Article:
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Safety News Roundup: Week of May 31 – June 4, 2021

June 4, 2021
This week, we’re counting our blessings for our health, safety and good weather.

This week, we’re counting our blessings for our health, safety and good weather.

We feel fortunate to have easy access to the COVID-19 vaccine, which we have dutifully gotten to protect ourselves and others.

We’ve been treated to some rainy, overcast and chilly weather lately. It’s been wonderful. That has us humming with anticipation for summer days and fresh produce, and this is the weather that helps us appreciate those future joys.

We’ve been consuming stories and movies about characters with far different experiences than our own. It’s humbling to see other realities and makes us thankful for some of the mundanity, banality and absurdity in our own lives. Remember, we don’t know what other people are going through, so it’s best to treat everyone with kindness.

That’s enough didacticism, so we’re stepping down from our soapbox so you can enjoy this news—and the weekend.

More Good News about the COVID-19 Vaccines

We first shared the story of Dr. Katalin Kairko in a previous Safety News Roundup. For the past 15 years, she’s worked with Dr. Drew Weissman at Penn Medicine to pioneer mRNA technology to vaccines. Their research laid the groundwork for Pfizer-BioNTech and Moderna’s COVID-19 vaccines, which have performed even better than most of us dared to hope.  

Now, several pharmaceutical companies are studying how to use mRNA vaccines to treat a host of viruses and diseases: HIV, genital herpes, Ebola, Zika, rabies, cytomegalovirus, respiratory syncytial virus (RSV), metapneumovirus, sickle cell disease, cystic fibrosis, malaria, tuberculosis, Nipah virus and tickborne diseases such as Lyme disease.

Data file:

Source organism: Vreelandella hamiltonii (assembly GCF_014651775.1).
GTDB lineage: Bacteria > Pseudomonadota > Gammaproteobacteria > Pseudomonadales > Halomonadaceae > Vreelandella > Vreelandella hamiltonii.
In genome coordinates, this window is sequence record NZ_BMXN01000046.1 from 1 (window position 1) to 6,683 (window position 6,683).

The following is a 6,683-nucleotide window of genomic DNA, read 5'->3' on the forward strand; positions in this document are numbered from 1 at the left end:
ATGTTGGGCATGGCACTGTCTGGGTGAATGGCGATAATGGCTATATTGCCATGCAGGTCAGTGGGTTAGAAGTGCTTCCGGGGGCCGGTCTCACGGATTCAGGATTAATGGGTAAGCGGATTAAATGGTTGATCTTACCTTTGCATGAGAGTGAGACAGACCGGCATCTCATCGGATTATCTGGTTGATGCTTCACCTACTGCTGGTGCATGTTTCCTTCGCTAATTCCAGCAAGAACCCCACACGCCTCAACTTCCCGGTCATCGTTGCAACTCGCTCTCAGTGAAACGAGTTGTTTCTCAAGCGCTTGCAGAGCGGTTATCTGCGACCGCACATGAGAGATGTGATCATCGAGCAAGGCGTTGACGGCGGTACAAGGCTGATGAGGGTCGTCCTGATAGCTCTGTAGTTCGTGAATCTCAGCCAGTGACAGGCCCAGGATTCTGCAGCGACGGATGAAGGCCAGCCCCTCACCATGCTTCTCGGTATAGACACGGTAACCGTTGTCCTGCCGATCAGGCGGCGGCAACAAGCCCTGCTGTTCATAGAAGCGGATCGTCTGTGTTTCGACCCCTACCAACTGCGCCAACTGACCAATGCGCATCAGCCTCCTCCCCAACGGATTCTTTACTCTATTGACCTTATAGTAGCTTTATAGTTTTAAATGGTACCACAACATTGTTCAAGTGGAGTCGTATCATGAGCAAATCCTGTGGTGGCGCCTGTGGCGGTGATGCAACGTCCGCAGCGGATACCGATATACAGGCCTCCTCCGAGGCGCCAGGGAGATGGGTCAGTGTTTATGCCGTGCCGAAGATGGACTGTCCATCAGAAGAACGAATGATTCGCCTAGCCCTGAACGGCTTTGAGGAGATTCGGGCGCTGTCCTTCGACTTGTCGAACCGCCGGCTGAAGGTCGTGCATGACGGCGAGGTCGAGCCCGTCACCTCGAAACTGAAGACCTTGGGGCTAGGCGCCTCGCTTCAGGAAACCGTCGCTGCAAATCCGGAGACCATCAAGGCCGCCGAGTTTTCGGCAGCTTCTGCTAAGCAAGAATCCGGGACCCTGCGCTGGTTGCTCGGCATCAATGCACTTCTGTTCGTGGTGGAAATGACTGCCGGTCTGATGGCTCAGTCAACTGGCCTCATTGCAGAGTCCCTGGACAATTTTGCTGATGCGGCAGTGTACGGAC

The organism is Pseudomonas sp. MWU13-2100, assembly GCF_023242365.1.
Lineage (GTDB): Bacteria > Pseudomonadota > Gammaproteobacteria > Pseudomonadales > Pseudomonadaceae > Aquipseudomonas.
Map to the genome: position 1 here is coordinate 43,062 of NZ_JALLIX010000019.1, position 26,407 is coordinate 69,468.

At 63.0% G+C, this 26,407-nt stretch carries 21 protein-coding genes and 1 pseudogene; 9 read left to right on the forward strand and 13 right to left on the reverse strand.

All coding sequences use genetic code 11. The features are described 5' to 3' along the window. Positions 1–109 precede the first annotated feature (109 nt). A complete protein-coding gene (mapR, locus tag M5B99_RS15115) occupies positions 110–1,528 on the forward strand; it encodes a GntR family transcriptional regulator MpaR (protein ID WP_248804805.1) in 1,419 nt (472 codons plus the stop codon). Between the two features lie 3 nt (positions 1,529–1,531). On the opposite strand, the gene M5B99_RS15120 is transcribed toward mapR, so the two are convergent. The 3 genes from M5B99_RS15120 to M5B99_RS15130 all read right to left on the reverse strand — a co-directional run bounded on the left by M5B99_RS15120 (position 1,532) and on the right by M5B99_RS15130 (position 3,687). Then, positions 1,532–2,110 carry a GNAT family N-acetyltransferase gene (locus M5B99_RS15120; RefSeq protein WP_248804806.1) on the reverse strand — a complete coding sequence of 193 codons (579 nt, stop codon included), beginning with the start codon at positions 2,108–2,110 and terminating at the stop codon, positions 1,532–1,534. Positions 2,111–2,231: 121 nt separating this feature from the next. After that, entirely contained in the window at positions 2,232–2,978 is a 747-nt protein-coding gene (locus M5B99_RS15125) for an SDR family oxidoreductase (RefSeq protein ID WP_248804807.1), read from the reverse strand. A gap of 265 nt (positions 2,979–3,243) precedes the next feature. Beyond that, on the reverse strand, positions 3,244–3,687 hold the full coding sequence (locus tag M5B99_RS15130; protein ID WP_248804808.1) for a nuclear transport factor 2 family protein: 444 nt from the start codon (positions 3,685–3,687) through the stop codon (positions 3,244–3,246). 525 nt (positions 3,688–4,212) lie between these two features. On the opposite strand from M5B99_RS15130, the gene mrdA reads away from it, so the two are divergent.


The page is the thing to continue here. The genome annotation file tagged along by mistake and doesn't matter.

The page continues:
They’re also looking at how mRNA technology can better target autoimmune diseases, such as lupus or rheumatoid arthritis. Perhaps even more amazingly, mRNA technology could be used as a treatment for cancers, including melanoma and brain tumors. BioNTech already has eight potential cancer treatments in human trials.

Weissman’s lab is now working on a universal coronavirus vaccine that would protect against rapidly mutating strains of influenzas and potentially offer people years of protection with a single shot. In other words, we wouldn’t need to get a flu shot every year.

The common thread among all these viruses and disease is their illusiveness or poor response to previous vaccine development attempts or existing treatment methods. Plus, we all know at least one person who has one of these conditions, meaning this research has the promise to improve the health and quality of life for billions of people.

The possibilities for mRNA technology, it seems, are limitless. We’re so grateful that Kairko persisted despite years of struggling for funding. Her story, which still makes our eyes moisten, serves as a reminder to keep pursuing your ideas—and that a single person can make a world of difference.

Read the full story here.

The Future of Work May Involve Slobber